A pituitary tumor is an abnormal growth that develops within the pituitary gland. The pituitary is a pea-sized gland at the base of the brain. It secretes hormones into the bloodstream. These hormones control most of the other glands in the body that secrete hormones.
What is going on in the body?
The pituitary gland has three parts or lobes.
The anterior or front lobe controls growth, thyroid function, and breast milk production.
The intermediate or middle lobe controls darkening of the skin.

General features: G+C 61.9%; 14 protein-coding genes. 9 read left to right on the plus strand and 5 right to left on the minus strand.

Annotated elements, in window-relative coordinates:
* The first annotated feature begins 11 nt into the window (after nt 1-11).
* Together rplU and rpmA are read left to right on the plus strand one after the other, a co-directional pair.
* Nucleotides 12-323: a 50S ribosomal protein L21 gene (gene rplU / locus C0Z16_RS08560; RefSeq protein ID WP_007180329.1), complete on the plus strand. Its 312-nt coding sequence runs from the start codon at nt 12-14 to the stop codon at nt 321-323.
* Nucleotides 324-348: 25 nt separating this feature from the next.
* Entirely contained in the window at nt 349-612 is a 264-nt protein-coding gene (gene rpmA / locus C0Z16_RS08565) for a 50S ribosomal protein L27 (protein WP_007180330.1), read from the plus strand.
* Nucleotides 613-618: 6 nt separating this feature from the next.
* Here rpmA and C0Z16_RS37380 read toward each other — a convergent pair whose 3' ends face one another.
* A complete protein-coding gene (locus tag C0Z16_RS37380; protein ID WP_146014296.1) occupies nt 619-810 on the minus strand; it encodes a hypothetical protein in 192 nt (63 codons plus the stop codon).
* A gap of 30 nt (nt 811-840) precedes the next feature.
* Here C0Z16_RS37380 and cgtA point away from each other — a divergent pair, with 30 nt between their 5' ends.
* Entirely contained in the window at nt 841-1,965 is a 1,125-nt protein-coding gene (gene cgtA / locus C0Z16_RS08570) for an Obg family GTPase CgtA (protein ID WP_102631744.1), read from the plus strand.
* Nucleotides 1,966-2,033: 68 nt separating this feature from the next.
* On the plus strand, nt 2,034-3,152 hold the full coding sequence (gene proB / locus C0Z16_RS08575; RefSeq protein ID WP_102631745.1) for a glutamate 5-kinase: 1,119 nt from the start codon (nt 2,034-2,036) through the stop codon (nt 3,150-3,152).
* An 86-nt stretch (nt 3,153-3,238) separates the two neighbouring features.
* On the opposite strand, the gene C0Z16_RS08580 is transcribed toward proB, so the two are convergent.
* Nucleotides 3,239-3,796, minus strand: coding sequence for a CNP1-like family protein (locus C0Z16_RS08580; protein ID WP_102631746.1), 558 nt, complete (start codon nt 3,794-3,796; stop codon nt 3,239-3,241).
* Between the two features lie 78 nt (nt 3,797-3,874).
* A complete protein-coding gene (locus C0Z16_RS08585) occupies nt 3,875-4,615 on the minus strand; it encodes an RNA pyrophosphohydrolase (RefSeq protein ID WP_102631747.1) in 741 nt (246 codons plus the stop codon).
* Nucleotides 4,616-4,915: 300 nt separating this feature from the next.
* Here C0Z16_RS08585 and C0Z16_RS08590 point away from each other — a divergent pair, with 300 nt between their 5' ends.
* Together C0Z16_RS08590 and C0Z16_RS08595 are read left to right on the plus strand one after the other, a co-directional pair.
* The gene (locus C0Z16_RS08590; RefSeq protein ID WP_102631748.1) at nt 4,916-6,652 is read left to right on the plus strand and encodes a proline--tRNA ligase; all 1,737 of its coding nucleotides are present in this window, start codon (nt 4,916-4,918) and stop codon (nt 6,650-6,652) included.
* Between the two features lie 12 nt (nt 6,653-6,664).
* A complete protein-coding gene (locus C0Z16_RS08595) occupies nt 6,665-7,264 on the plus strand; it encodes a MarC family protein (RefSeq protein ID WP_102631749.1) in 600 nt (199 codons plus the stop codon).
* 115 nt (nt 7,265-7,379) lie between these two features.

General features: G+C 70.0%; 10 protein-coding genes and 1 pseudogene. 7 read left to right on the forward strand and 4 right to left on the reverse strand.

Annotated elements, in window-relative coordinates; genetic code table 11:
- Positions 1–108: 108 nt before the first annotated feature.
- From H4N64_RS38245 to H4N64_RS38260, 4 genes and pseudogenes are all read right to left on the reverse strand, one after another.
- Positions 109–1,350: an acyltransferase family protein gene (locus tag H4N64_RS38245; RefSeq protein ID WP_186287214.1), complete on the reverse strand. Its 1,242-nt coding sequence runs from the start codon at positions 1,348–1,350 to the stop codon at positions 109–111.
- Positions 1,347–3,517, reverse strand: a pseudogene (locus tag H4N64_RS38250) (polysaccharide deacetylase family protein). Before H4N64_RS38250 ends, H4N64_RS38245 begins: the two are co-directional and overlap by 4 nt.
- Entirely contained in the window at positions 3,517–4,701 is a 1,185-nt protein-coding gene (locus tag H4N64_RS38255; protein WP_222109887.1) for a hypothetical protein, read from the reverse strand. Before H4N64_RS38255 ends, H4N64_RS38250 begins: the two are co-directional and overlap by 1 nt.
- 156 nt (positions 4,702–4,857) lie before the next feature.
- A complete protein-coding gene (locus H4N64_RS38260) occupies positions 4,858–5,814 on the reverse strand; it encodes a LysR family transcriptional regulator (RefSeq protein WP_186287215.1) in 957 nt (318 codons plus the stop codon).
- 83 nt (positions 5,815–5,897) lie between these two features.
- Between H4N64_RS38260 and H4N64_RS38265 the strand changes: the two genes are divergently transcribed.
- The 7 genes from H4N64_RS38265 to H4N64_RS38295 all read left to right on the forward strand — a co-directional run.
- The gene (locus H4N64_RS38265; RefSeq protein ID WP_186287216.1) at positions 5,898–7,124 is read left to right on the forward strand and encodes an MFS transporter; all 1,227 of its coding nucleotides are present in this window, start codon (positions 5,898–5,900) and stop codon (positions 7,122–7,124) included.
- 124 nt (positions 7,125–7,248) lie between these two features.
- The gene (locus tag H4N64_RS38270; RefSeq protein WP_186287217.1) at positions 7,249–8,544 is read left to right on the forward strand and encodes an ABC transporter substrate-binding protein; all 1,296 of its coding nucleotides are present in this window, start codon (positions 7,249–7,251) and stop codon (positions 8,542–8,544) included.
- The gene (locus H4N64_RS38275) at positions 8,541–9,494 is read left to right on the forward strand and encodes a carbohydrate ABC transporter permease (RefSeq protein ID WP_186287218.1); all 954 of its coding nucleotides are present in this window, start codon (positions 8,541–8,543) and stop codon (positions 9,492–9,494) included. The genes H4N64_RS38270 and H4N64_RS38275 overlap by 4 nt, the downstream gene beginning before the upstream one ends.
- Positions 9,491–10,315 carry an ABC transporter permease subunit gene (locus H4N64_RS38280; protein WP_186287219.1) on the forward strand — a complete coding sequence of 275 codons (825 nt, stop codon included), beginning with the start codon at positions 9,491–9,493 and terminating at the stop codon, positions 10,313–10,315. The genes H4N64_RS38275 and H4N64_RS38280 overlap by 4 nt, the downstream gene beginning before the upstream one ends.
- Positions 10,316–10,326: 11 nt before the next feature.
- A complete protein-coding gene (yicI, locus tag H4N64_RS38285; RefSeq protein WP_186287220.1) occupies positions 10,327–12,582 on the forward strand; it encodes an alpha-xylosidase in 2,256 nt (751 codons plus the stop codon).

The posterior or back lobe controls urine production and uterine contractions during childbirth.
Pituitary tumors comprise about 10% of all brain tumors. They generally develop from the anterior lobe and are rarely caused by cancer. When the tumor enlarges, it generally grows upward. It can press on other structures, such as the optic nerves. The optic nerves carry visual signals, so vision is often affected. Pituitary tumors can also interfere with:
male hormone production
What are the causes and risks of the condition?
The exact cause of pituitary tumors is unknown. Women face a higher risk of developing pituitary tumors than men.